Hundreds killed, including women and children, in one week as Syrian regime forces and its allies carried out the heaviest bombardment of the year in Syria's rebel-held enclave of eastern Ghouta.
A UN resolution calling for a 30-day truce as well as a daily five-hour "humanitarian pause" called for by Russia's President Vladimir Putin failed to halt the war in Syria as at least another 30 people were killed in Syria's rebel held enclave of eastern Ghouta.
"The United Nations has mobilised and is ready to immediately support life-saving aid convoys to several areas in eastern Ghouta as soon as conditions allow, as well as hundreds of medical evacuations," Linda Tom, a UN humanitarian spokeswoman in Damascus, said in emailed comments.
She said at least 30 people, including women and children, had been killed in Syria’s besieged eastern Ghouta in the past 48 hours, while shelling on Damascus continues from the rebel-held enclave.
TRT World 's Ben Tornquist reports.
The Syrian regime unleashed a new round of daily air strikes on Damascus' suburb on February 18, killing at least 556 civilians since then.
Its deadly campaign to root out rebels controlling the area, already hit hard by a five-year government siege, has provoked an international outcry and demands for a truce.
Russia will establish a humanitarian corridor and implement a five-hour daily truce in Syria's eastern Ghouta, it said on Monday, after a UN Security Council resolution demanding a 30-day ceasefire across the entire country.
On Sunday health authorities there said several people had suffered symptoms consistent with chlorine gas exposure and on Monday rescue workers and a war monitor said seven small children were killed by air and artillery strikes in one town.
"Eastern Ghouta cannot wait, it is high time to stop this hell on earth," UN Secretary-General Antonio Guterres told the UN Human Rights Council in Geneva, calling for implementation of the ceasefire.
TRT World spoke to Jessica King in Moscow.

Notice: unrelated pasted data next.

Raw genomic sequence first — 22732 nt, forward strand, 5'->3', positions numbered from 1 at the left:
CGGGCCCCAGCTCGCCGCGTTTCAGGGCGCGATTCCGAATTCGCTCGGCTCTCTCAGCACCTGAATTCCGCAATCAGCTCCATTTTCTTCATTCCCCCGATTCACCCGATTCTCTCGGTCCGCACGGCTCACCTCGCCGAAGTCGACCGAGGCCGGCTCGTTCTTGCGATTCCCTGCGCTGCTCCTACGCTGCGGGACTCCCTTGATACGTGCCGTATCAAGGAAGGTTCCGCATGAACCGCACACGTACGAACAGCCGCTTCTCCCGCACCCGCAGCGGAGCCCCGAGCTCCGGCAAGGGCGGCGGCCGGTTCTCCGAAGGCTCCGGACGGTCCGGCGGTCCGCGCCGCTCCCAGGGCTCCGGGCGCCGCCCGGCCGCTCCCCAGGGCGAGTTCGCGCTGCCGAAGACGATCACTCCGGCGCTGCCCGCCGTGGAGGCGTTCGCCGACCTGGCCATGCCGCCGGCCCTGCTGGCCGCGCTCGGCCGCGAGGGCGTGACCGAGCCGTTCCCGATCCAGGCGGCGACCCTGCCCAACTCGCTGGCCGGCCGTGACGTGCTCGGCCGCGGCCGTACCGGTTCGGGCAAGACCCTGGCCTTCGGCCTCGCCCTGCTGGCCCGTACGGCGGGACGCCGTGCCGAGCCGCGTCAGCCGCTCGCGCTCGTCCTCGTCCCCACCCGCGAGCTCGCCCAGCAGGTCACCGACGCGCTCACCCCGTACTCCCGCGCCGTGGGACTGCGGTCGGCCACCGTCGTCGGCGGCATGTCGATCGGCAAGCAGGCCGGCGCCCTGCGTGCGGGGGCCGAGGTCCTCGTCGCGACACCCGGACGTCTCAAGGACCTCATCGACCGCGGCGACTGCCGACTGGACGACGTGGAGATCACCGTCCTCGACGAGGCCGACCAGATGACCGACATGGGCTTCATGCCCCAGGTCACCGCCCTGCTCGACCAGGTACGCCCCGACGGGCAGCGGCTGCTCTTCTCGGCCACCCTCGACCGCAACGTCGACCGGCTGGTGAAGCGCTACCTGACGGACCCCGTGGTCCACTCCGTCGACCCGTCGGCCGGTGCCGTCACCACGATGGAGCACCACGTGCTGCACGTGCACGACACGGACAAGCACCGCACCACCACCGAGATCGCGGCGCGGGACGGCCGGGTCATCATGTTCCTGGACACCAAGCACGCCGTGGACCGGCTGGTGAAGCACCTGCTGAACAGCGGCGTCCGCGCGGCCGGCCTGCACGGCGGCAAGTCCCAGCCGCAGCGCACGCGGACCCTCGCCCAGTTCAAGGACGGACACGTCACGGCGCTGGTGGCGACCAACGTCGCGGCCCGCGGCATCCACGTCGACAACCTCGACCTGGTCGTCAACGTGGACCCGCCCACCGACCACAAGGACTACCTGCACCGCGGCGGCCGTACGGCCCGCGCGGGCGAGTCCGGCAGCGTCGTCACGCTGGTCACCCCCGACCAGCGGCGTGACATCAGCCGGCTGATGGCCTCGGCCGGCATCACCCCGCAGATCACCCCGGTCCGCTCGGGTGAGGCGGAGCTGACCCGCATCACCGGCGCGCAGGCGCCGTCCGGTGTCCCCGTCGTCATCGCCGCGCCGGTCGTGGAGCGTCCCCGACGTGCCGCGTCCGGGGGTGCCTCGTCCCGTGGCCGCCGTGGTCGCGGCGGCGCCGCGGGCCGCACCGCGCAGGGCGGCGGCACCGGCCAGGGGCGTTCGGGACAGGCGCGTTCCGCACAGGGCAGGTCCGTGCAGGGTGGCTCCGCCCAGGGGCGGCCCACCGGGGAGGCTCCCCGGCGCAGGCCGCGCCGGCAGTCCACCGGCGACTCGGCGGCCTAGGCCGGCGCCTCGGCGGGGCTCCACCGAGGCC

Fighting has raged across Syria since Saturday's resolution, as Turkey presses its offensive against the YPG in Afrin, rival rebel groups fight each other in Idlib and a US-led coalition targets Daesh in the east.
Russia's defence minister was quoted by the RIA news agency as saying President Vladimir Putin had ordered a daily ceasefire in eastern Ghouta from 0700 GMT to 1200 GMT (9:00am to 2:00pm) each day and for the creation of a "humanitarian corridor" to allow civilians to leave.
Russia, along with Iran and Shia militias, is a major backer of Syrian regime leader Bashar al Assad, and it joined the war on his side in 2015, helping him claw back important areas.
The Russian defence minister, Sergei Shoigu, did not say whether the Syrian government or other allied forces had agreed to abide by the five-hour daily truce.
Mohamad Alloush, the political chief of one of eastern Ghouta's biggest rebel factions, said the Syrian army and its allies had launched "a sweeping ground assault" after the UN resolution, adding it was vital that the truce be implemented.
"We hope for real, serious, practical action." he said.
A picture issued by Civil Defence rescue workers, which Reuters could not independently verify, showed seven small bodies lying next to each other, wrapped in white and blue sheets, after air and artillery strikes on the town of Douma in eastern Ghouta.
The Syrian Observatory for Human Rights, a Britain-based war monitor, said four of them were among a single family of nine killed by an air strike. The other three were among seven killed by shelling in the same town, it said.
Russian Foreign Minister Sergey Lavrov said allegations the Syrian government was responsible for any chemical attack – after reports of people suffering symptoms of chlorine gas poisoning – were aimed at sabotaging the truce.
The Syrian government has consistently denied using chemical weapons in the war, which will soon enter its eighth year having killed hundreds of thousands of people and forced half of Syria's pre-war population of about 23 million from their homes.
The bombardment of eastern Ghouta over the past week has been one of the heaviest of the war, killing at least 556 people in eight days, according to a toll compiled by the Syrian Observatory for Human Rights, a UK-based war monitor.
The intensity of the bombardment has diminished since the UN resolution, the observatory said, but it added that 21 people had been killed in eastern Ghouta on Monday, including the seven small children in the photograph.
Rebel shelling has caused 36 deaths and a number of injuries in Damascus and nearby rural areas in the last four days, Zaher Hajjo, a government health official, told Reuters.
Speaking in Riyadh, deputy director general of the World Health Organization, Peter Salama, said the WHO urgently needed to evacuate 750 medical cases from eastern Ghouta.
"We also need sustained access for medical equipment and for medical drugs and commodities," he said, adding that some supplies had been "systematically removed from convoys."